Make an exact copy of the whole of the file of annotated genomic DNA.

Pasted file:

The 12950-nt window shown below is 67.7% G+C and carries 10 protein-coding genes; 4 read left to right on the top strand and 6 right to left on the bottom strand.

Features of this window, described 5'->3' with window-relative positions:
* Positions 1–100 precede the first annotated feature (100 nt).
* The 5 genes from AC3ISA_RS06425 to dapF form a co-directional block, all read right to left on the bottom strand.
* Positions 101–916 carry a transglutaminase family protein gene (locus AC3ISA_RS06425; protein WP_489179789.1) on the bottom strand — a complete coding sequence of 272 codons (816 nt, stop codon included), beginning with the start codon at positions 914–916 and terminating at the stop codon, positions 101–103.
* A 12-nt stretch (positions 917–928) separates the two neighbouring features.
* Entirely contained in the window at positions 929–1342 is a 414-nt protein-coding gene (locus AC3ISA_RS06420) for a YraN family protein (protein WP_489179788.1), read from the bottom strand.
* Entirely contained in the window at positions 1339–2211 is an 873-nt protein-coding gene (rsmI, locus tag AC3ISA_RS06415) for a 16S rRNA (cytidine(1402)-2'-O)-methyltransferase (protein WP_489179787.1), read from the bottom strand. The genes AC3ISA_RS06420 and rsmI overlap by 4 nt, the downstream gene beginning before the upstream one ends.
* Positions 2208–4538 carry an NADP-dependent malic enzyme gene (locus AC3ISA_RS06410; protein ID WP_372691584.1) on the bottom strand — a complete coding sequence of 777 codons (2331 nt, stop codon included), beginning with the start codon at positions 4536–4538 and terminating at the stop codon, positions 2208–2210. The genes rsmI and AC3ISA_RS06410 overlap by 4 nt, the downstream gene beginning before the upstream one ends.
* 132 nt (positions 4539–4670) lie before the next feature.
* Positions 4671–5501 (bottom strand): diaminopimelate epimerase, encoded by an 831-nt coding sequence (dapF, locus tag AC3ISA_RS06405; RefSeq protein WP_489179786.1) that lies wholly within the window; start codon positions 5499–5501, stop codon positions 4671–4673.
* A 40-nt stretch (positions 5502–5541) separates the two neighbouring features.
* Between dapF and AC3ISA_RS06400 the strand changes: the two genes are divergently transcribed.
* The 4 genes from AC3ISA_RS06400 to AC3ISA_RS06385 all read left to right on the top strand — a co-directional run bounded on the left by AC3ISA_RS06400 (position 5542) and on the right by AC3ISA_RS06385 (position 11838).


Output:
The 12950-nt window shown below is 67.7% G+C and carries 10 protein-coding genes; 4 read left to right on the top strand and 6 right to left on the bottom strand.

Features of this window, described 5'->3' with window-relative positions:
* Positions 1–100 precede the first annotated feature (100 nt).
* The 5 genes from AC3ISA_RS06425 to dapF form a co-directional block, all read right to left on the bottom strand.
* Positions 101–916 carry a transglutaminase family protein gene (locus AC3ISA_RS06425; protein WP_489179789.1) on the bottom strand — a complete coding sequence of 272 codons (816 nt, stop codon included), beginning with the start codon at positions 914–916 and terminating at the stop codon, positions 101–103.
* A 12-nt stretch (positions 917–928) separates the two neighbouring features.
* Entirely contained in the window at positions 929–1342 is a 414-nt protein-coding gene (locus AC3ISA_RS06420) for a YraN family protein (protein WP_489179788.1), read from the bottom strand.
* Entirely contained in the window at positions 1339–2211 is an 873-nt protein-coding gene (rsmI, locus tag AC3ISA_RS06415) for a 16S rRNA (cytidine(1402)-2'-O)-methyltransferase (protein WP_489179787.1), read from the bottom strand. The genes AC3ISA_RS06420 and rsmI overlap by 4 nt, the downstream gene beginning before the upstream one ends.
* Positions 2208–4538 carry an NADP-dependent malic enzyme gene (locus AC3ISA_RS06410; protein ID WP_372691584.1) on the bottom strand — a complete coding sequence of 777 codons (2331 nt, stop codon included), beginning with the start codon at positions 4536–4538 and terminating at the stop codon, positions 2208–2210. The genes rsmI and AC3ISA_RS06410 overlap by 4 nt, the downstream gene beginning before the upstream one ends.
* 132 nt (positions 4539–4670) lie before the next feature.
* Positions 4671–5501 (bottom strand): diaminopimelate epimerase, encoded by an 831-nt coding sequence (dapF, locus tag AC3ISA_RS06405; RefSeq protein WP_489179786.1) that lies wholly within the window; start codon positions 5499–5501, stop codon positions 4671–4673.
* A 40-nt stretch (positions 5502–5541) separates the two neighbouring features.
* Between dapF and AC3ISA_RS06400 the strand changes: the two genes are divergently transcribed.
* The 4 genes from AC3ISA_RS06400 to AC3ISA_RS06385 all read left to right on the top strand — a co-directional run bounded on the left by AC3ISA_RS06400 (position 5542) and on the right by AC3ISA_RS06385 (position 11838).